The population is aging, triggering a “silver tsunami” of neurodegenerative diseases, especially Alzheimer’s and Parkinson. At the same time, precision medicine holds tremendous promise for many CNS disorders, including age-related neurodegenerative ones.
Researchers today better understand the heritability of neurological and psychiatric disease, although there is still so much more to learn. Through advances in genetics and genomics, they are making tremendous progress in identifying the genes and gene variants involved in neurodegeneration. As a result, genetic testing is making it easier to identify patients for clinical trials.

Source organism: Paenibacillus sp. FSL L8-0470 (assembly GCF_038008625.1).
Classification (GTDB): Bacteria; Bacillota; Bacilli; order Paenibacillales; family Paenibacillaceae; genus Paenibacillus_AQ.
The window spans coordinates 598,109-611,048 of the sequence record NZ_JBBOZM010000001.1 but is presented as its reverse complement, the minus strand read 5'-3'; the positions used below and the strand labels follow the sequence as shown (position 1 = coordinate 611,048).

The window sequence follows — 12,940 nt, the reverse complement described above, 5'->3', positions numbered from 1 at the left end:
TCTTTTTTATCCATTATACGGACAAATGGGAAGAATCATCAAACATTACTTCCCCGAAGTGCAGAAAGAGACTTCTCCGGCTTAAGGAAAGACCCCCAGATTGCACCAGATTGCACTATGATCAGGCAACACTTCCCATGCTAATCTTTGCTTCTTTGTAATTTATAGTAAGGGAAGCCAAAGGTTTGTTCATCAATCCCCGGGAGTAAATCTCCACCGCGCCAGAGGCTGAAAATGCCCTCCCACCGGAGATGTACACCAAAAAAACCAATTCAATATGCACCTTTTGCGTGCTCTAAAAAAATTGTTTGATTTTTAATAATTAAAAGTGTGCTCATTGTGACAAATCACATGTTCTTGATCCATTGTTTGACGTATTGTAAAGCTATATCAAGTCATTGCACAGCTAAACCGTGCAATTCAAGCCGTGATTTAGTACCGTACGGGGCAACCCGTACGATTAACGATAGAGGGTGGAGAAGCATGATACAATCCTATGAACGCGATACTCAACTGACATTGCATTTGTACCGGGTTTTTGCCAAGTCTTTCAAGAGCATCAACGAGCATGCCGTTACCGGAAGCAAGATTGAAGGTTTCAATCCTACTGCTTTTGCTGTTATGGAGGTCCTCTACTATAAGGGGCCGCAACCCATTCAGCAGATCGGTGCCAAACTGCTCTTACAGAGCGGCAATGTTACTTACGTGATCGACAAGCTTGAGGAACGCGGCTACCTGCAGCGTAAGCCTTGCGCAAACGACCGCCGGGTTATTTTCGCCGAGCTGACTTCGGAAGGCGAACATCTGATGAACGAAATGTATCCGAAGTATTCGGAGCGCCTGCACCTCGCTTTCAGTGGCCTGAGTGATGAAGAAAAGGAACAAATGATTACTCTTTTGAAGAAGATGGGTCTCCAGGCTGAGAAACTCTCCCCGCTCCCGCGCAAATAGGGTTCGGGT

However, genetic testing in the context of clinical trials raises raise important ethical issues, including ones related to informed consent and disclosure of results. As is often the case with technology, the science may be outpacing our understanding of the broader implications. In fact, such concerns have spawned a relatively new field of study—neurogenethics. In addition, myriad operational concerns exist for sponsors and sites; they range from finding patients to test and identifying which genes and mutations to test for, to designing appropriate protocols and managing the resulting data and results.
Genetic counselors can play a crucial role in helping sponsors address these operational and ethical issues, making trials more efficient, more patient-centered and, ultimately, more successful.
Access the whitepaper to learn more.
About the Authors
Jill Johnston is the President, Site Support and Management for WCG Clinical Services.
Tricia See, ScM, GCG, is the Cardiac and Neurogenetics Team Lead at InformedDNA